The Last Theorem

Arthur C. Clarke, Frederik Pohl
The Last Theorem Cover

Clarke and Pohl team up for drivel


Got off to a reasonably good start, enough to hold my interest through three quarters of the book, but degenerated by the end. Some of the political fictions very much required suspension of disbelief, e.g.. that the U.S., China, and Russia, would cooperate on the development of a super weapon and then turn it over to the U.N., but, once accepted, that really didn't have a major impact on the quality of the story. The life story of our protagonist, Ranjit, tended to ramble a bit and by the end his life event swings were so wild that the story seemed out of control. The descriptions of the extra-terrestrial beings during the main body of the story were distracting interruptions and just plain silly.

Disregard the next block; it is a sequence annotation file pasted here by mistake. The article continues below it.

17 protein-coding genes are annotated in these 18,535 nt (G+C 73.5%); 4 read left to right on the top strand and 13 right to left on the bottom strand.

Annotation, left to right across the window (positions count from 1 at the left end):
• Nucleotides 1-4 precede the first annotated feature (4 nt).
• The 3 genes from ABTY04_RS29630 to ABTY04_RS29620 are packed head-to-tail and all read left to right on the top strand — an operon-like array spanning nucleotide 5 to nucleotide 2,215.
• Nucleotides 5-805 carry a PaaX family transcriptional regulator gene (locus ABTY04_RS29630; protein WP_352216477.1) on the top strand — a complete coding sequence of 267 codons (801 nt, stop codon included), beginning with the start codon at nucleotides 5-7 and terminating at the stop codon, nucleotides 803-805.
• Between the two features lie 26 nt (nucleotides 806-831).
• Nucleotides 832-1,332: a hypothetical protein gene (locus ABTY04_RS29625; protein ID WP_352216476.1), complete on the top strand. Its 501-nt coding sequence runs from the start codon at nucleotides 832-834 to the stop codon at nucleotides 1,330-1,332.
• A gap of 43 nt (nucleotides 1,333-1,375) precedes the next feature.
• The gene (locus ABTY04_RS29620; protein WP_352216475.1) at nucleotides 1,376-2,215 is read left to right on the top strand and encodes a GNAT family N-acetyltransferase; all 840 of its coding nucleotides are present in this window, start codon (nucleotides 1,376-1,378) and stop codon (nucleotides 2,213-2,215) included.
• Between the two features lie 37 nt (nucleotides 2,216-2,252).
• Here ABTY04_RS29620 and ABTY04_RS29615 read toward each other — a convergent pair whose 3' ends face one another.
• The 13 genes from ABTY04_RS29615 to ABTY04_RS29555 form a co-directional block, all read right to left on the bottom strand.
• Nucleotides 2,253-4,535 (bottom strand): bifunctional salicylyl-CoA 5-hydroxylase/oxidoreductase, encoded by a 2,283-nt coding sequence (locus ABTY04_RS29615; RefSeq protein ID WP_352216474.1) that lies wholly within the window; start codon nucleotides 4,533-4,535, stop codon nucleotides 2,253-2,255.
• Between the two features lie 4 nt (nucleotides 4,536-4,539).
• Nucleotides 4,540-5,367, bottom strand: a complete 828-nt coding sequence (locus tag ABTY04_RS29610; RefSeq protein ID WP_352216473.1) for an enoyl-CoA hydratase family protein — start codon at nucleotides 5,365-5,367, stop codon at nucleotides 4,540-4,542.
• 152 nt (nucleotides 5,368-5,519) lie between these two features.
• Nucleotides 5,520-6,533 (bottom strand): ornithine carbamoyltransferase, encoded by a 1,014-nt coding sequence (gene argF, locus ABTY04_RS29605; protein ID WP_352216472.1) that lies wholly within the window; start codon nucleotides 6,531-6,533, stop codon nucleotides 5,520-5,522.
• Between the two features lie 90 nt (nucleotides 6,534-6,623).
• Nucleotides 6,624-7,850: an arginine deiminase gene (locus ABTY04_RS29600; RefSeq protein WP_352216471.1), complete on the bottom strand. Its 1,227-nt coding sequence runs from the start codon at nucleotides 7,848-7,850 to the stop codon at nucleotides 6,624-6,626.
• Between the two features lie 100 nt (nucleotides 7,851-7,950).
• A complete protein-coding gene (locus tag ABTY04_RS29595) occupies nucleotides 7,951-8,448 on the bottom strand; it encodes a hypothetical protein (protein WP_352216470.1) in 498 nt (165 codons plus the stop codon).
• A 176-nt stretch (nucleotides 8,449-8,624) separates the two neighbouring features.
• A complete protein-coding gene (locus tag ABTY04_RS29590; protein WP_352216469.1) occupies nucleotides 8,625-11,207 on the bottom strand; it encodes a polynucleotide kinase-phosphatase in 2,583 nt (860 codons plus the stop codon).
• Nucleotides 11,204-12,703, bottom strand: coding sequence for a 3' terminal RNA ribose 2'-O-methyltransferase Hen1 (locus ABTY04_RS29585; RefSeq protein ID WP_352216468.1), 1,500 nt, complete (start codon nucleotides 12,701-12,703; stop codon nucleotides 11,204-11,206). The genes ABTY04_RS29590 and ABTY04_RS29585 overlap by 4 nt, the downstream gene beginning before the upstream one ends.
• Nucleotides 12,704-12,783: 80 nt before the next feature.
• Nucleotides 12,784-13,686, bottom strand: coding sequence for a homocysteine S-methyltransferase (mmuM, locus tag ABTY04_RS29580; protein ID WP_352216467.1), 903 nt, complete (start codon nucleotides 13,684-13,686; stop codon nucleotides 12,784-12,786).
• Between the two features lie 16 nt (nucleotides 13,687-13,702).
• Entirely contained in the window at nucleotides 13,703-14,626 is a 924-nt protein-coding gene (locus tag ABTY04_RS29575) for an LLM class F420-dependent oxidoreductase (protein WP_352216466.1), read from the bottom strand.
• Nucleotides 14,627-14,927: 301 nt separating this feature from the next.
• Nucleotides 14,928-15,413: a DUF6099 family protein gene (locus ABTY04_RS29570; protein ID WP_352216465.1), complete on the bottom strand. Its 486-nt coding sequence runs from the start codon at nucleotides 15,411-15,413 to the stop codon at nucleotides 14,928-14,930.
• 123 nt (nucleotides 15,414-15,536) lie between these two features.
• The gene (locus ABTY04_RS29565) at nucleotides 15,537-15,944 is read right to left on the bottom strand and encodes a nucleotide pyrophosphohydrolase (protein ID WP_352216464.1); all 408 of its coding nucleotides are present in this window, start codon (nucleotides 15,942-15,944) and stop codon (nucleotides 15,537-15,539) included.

The climax of this book was so disappointing that I almost chose not to finish it and could hardly wait to be done with it.

Here's a minor little annoyance, only relevant to the audiobook version: Colonel Bledsoe, a rough, boorish ex-marine with a southern-ish accent, would never have pronounced Iraq as ear-rock, he would have said eye-rack.